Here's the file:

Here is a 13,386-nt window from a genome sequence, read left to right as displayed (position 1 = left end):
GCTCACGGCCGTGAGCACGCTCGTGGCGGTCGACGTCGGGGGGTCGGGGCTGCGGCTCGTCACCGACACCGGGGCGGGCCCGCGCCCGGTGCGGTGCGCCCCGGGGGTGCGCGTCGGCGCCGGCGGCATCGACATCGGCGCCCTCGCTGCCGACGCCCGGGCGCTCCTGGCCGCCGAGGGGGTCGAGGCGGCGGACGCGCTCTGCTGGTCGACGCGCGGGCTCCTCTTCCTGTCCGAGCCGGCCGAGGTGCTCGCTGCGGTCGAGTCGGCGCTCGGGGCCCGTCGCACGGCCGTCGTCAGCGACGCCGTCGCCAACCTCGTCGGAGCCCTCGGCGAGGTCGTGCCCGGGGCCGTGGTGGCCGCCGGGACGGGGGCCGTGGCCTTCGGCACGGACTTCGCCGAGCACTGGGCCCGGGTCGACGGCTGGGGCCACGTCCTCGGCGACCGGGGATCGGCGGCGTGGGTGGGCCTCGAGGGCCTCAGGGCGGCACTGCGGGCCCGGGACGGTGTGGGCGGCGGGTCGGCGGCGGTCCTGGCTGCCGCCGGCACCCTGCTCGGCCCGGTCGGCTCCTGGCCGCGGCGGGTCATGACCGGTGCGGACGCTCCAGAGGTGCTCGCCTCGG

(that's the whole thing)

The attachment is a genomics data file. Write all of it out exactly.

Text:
Here is a 13,386-nt window from a genome sequence, read left to right as displayed (position 1 = left end):
GCTCACGGCCGTGAGCACGCTCGTGGCGGTCGACGTCGGGGGGTCGGGGCTGCGGCTCGTCACCGACACCGGGGCGGGCCCGCGCCCGGTGCGGTGCGCCCCGGGGGTGCGCGTCGGCGCCGGCGGCATCGACATCGGCGCCCTCGCTGCCGACGCCCGGGCGCTCCTGGCCGCCGAGGGGGTCGAGGCGGCGGACGCGCTCTGCTGGTCGACGCGCGGGCTCCTCTTCCTGTCCGAGCCGGCCGAGGTGCTCGCTGCGGTCGAGTCGGCGCTCGGGGCCCGTCGCACGGCCGTCGTCAGCGACGCCGTCGCCAACCTCGTCGGAGCCCTCGGCGAGGTCGTGCCCGGGGCCGTGGTGGCCGCCGGGACGGGGGCCGTGGCCTTCGGCACGGACTTCGCCGAGCACTGGGCCCGGGTCGACGGCTGGGGCCACGTCCTCGGCGACCGGGGATCGGCGGCGTGGGTGGGCCTCGAGGGCCTCAGGGCGGCACTGCGGGCCCGGGACGGTGTGGGCGGCGGGTCGGCGGCGGTCCTGGCTGCCGCCGGCACCCTGCTCGGCCCGGTCGGCTCCTGGCCGCGGCGGGTCATGACCGGTGCGGACGCTCCAGAGGTGCTCGCCTCGG